Hamline University religious art controversy garners increased public outcry

A person speaks during a news conference
Aram Wedatalla, a Hamline senior and the president of Muslim Student Association (MSA) speaks during a news conference at the Minnesota chapter of the Council on American-Islamic Relations office in Minneapolis on Wednesday. Wedatalla was one of the students in an art history class when the lecturer showed a picture of the Prophet Muhammad. Wedatalla, 23, considered it Islamophobic for the lecturer to display the image and she reported what happened to school administrators.
Kerem Yücel | MPR News

Hamline University in St. Paul is in the midst of a public relations firestorm over academic freedom and what some consider Islamophobic.

The student and instructor at the center of the controversy spoke out publicly and to MPR News about their perspectives. MPR News host Cathy Wurzer spoke with MPR News reporter Nina Moini about her coverage of the issue.

Use the audio player above to listen to the full conversation. Subscribe to the Minnesota Now podcast on Apple PodcastsGoogle PodcastsSpotify or wherever you get your podcasts.   

We attempt to make transcripts for Minnesota Now available the next business day after a broadcast. When ready they will appear here. 

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Audio transcript

[THEME MUSIC] CATHY WURZER: Hamline University in St. Paul is in the midst of a public relations firestorm over academic freedom and what's considered Islamophobic. The student and instructor at the center of the controversy spoke out publicly and to MPR News yesterday about their perspectives. Nina Moini spoke with them and has this story.

NINA MOINI: 23-year-old Aram Wedatalla says she was blindsided by an image of the prophet Muhammad in an art class at Hamline last fall.

ARAM WEDATALLA: It just breaks my heart that I have to stand here to tell people that something is Islamophobic and that's something actually hurts all of us, not only me.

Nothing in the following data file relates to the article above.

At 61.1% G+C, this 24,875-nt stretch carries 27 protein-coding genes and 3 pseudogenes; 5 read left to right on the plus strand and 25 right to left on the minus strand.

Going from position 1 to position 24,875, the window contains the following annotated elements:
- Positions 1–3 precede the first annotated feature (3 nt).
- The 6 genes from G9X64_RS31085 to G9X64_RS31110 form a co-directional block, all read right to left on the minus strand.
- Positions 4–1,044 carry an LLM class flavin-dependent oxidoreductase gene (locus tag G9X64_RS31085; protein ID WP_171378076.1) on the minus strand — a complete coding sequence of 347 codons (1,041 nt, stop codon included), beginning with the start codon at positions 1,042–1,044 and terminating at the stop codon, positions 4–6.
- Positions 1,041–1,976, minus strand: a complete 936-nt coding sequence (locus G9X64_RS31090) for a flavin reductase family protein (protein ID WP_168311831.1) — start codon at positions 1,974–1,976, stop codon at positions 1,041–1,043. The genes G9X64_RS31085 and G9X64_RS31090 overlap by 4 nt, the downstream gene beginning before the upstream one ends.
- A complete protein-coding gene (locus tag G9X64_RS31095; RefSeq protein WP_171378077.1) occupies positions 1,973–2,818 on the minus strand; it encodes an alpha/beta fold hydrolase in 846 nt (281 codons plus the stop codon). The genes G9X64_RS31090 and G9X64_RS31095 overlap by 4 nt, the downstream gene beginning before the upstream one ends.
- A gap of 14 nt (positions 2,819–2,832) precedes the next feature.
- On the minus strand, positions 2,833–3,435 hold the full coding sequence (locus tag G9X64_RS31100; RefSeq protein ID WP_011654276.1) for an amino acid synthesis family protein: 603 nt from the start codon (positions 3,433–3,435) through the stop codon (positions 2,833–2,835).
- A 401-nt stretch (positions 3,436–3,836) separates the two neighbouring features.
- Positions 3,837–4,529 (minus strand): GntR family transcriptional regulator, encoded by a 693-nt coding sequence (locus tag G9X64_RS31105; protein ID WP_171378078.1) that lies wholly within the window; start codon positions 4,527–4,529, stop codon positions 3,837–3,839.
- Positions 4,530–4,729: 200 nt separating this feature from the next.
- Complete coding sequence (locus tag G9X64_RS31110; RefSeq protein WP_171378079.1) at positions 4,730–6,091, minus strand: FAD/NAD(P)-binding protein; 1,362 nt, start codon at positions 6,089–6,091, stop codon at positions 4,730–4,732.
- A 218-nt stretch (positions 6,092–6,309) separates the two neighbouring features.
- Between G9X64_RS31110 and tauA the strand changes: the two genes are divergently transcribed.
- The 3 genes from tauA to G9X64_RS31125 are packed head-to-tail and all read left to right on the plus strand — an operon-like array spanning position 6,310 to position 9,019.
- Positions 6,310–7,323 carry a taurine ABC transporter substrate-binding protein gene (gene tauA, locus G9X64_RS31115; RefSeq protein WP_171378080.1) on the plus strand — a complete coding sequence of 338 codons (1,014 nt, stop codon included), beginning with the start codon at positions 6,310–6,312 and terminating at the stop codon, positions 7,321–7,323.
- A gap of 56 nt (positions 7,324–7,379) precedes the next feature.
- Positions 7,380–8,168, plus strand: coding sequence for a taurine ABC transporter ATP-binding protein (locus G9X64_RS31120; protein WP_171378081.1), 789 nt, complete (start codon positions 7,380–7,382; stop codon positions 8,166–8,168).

NINA MOINI: It was an online learning day. And she said despite a trigger warning from the instructor, she didn't have the chance to turn away. Many Muslims, like her, find images of the prophet Muhammad blasphemous. So she believes the image should never have been shown. She was very emotional Wednesday as she described receiving hateful backlash.

ARAM WEDATALLA: And it's just so sad to, like, see my parents being worried for me to go to school.

NINA MOINI: But she also expressed gratitude for the support she received from Hamline administrators who allowed the instructor to finish the semester but did not ask her back for the spring semester after this incident. Wedatalla said, academic freedom should not come at the expense of harming students and that she had never seen a picture of the prophet Muhammad in her entire life before that day in adjunct professor Erika Lopez Prater's class. Lopez Prater says she wasn't trying to harm anyone and doesn't believe this was Islamophobic.

ERIKA LOPEZ PRATER: You can't erase history. And I think that it is actually important that we teach and demonstrate the internal diversity within the history of Islam, which is a very, in my opinion, underrepresented and misunderstood religion.

NINA MOINI: Lopez Prater provided MPR News with a copy of her syllabus, which she says shows she informs students from day one that they would be viewing the artwork. We read it and found a portion that says students would be viewing, quote, "representational and non-representational depictions of holy figures," for example, the prophet Muhammad, Jesus Christ, and the Buddha.

Her issue is that she says the administration never reached out to her to discuss her side and then sent a campus-wide email calling her actions Islamophobic, which she says could be devastating to her career and safety. Lopez Prater says she was also in talks to teach again this coming spring at Hamline. But after this incident, she was told her services wouldn't be needed. Instead, she says she'll be teaching at Macalester College just a couple of miles away in St. Paul.

ERIKA LOPEZ PRATER: We can build bridges and open up more really deep thought and conversation rather than shutting down dialogue. Lopez Prater has hired an attorney and says she's exploring legal options. Hamline University has not responded to MPR News questions about the incident. Muslims and Islamic scholars have weighed in on the issue debating whether Lopez Prater should have shown the artwork and whether an Islamophobic act requires an intent to harm. Those issues will likely continue to be discussed as spring semester picks up later this month. Nina Moini, MPR News.

CATHY WURZER: And Nina's on the line with us right now with some more context. Thanks for being here.

NINA MOINI: Sure. Thanks, Cathy.

CATHY WURZER: The Council on American-Islamic relations held a news conference yesterday on this issue. Tell us what folks had to say there.